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Highly Accessed Review

Direct sequencing of the human microbiome readily reveals community differences

Justin Kuczynski1, Elizabeth K Costello2, Diana R Nemergut3, Jesse Zaneveld1, Christian L Lauber4, Dan Knights5, Omry Koren6, Noah Fierer4, Scott T Kelley7, Ruth E Ley6, Jeffrey I Gordon8 and Rob Knight109*

Author affiliations

1 Department of Molecular, Cellular and Developmental Biology, University of Colorado, Boulder, CO 80309, USA

2 Department of Microbiology and Immunology, Stanford University, Stanford, CA 94305, USA

3 Institute of Arctic and Alpine Research (INSTAAR), University of Colorado, Boulder, CO 80309, USA

4 Cooperative Institute for Research in Environmental Sciences (CIRES), University of Colorado, Boulder, CO 80309, USA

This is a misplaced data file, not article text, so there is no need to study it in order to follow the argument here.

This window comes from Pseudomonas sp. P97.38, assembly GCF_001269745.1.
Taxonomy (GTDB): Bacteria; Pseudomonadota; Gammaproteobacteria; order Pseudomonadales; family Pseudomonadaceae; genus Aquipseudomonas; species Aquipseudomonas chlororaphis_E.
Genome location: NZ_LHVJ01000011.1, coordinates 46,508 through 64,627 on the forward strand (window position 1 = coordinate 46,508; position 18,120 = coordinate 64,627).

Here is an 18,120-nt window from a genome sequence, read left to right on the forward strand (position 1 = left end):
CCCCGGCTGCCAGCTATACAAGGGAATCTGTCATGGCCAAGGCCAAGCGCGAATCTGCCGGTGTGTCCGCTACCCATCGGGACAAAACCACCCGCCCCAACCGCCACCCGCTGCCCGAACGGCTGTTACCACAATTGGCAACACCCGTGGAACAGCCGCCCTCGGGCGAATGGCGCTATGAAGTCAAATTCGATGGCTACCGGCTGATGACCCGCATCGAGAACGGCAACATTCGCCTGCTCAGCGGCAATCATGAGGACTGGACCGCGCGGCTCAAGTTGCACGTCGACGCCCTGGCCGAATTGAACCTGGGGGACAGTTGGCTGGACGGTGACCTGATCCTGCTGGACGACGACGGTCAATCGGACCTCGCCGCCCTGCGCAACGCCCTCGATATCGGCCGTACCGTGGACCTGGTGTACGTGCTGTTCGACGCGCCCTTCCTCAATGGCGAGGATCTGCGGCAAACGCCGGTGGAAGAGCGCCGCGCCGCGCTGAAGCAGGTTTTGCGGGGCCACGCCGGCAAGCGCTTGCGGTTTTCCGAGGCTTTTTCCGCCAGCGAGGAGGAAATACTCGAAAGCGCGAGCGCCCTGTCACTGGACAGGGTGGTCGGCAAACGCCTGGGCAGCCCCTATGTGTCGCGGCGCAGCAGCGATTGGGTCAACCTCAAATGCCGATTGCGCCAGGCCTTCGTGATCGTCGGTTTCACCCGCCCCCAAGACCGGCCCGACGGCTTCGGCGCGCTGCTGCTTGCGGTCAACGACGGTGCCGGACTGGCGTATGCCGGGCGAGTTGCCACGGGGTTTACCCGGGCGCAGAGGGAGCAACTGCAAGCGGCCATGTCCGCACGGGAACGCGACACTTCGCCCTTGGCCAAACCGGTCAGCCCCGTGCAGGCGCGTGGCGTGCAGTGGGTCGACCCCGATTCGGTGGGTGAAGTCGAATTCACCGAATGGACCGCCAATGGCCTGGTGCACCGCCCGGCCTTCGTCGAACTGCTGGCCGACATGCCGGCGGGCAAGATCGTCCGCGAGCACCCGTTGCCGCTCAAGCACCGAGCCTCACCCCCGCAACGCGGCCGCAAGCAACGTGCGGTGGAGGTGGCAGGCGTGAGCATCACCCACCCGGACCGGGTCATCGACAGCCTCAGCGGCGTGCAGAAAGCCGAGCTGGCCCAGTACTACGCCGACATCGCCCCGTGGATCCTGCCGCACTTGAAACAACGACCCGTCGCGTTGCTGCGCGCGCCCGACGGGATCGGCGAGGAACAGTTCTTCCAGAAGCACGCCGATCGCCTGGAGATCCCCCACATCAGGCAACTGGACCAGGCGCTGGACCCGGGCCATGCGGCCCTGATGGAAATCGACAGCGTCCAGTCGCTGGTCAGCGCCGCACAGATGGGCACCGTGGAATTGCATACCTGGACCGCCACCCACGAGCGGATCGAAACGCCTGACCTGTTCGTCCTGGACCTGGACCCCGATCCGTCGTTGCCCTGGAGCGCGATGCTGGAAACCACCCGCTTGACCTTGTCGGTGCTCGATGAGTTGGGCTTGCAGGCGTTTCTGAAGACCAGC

5 Department of Computer Science, University of Colorado, Boulder, CO 80309, USA

6 Department of Microbiology, Cornell University, Ithaca, NY 14853, USA

7 Department of Biology, San Diego State University, San Diego, CA 92182, USA

8 Center for Genome Sciences, Washington University School of Medicine, St Louis, MO 63108, USA

9 Department of Chemistry and Biochemistry, University of Colorado, Boulder, CO 80309, USA

10 Howard Hughes Medical Institute, University of Colorado, Boulder, CO 80309, USA

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Citation and License

Genome Biology 2010, 11:210  doi:10.1186/gb-2010-11-5-210

Published: 5 May 2010

Abstract

Culture-independent studies of human microbiota by direct genomic sequencing reveal quite distinct differences among communities, indicating that improved sequencing capacity can be most wisely utilized to study more samples, rather than more sequences per sample.